Reducing Greenhouse Gas Emissions in the BC Mining Industry

CIM Edmonton 2008
Stephen O'Kane,
Abstract This paper will review and assess the implications of government's aggressive emission reduction goals and potential new regulations to the British Columbia mining sector.
British Columbia’s greenhouse gas (GHG) emissions are estimated to have risen by 35 percent since 1990. It is estimated, however, that the BC mining sector contributes less than five percent of the annual provincial GHG emissions. Although GHG emission reductions have long been the topic of scientific and political debate, few regulations exist in North America that require mandatory reporting and emission reductions by industry, as politicians have long espoused a voluntary approach. Public pressure, lobbying by environmental groups, and British Columbia’s and Canada’s recent commitments have resulted in stronger political will to reduce GHG emissions. Governments at the provincial and federal level are now scrambling to prepare regulations for the mandatory reporting of industrial GHG emissions and develop industry specific emission reduction targets and regulations. Industry, where feasible, has been reducing emissions for many years. New absolute reduction targets, however, will be extremely challenging to meet.
The Province of BC joined the Western Climate Initiative (WCI) in April 2007 and introduced the Greenhouse Gas Reduction Targets Act in the BC legislature on November 20, 2007. These major and fundamentally new policy decisions of the BC Government have triggered a comprehensive review of existing regulatory statutes pertaining to GHG emissions with the intent of implementing new emission reduction and reporting regulations by the end of 2008. Central to the Greenhouse Gas Reduction Targets Act is a 33 percent reduction in current BC GHG emissions by 2020.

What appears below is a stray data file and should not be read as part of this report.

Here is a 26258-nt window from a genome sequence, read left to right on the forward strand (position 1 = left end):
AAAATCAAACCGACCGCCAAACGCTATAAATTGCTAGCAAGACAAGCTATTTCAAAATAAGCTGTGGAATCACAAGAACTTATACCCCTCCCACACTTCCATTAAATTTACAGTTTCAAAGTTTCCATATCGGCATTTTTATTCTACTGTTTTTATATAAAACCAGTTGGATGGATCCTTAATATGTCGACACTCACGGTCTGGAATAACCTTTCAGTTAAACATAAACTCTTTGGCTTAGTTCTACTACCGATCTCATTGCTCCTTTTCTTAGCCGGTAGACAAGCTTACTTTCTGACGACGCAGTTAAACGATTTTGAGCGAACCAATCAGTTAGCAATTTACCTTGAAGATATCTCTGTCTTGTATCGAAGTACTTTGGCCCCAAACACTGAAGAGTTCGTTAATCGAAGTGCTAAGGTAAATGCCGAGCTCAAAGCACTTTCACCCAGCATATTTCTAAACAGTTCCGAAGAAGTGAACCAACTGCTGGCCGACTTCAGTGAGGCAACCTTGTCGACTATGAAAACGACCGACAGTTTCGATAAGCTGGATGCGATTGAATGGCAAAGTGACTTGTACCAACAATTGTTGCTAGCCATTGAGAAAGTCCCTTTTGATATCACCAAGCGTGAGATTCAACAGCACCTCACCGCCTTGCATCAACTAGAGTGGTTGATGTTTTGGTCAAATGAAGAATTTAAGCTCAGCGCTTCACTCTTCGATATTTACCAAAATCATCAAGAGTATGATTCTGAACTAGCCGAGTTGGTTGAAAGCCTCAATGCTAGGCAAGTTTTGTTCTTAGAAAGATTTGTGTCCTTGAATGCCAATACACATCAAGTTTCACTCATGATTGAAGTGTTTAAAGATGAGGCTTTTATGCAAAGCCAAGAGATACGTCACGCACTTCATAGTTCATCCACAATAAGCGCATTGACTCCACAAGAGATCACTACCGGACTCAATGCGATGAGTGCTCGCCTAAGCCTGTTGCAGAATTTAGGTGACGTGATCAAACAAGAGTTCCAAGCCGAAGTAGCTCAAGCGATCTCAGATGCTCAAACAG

Amid these concerns and current deliberations by government, the mining industry of BC unearthed an unprecedented $8.1 billion in revenue in 2006, and posted a net income of $2.3 billion. It is expected that simultaneous increases in resource demands in Brazil, Russia, India and China will result in sustained high levels of growth in the mining sector in BC. With over 30 new BC mining projects in the approval process, the supply of potential BC commodities into the markets should be able to help meet some of the international demand. However, such bright economic prospects for the BC mining industry are now set against the particular challenges posed by emerging standards and regulations aimed at reducing total GHG emissions.
Keywords: British Columbia, emission, Reduction, targets, economic, Reporting, Mining, Regulations, Greenhouse Gas, Environmental
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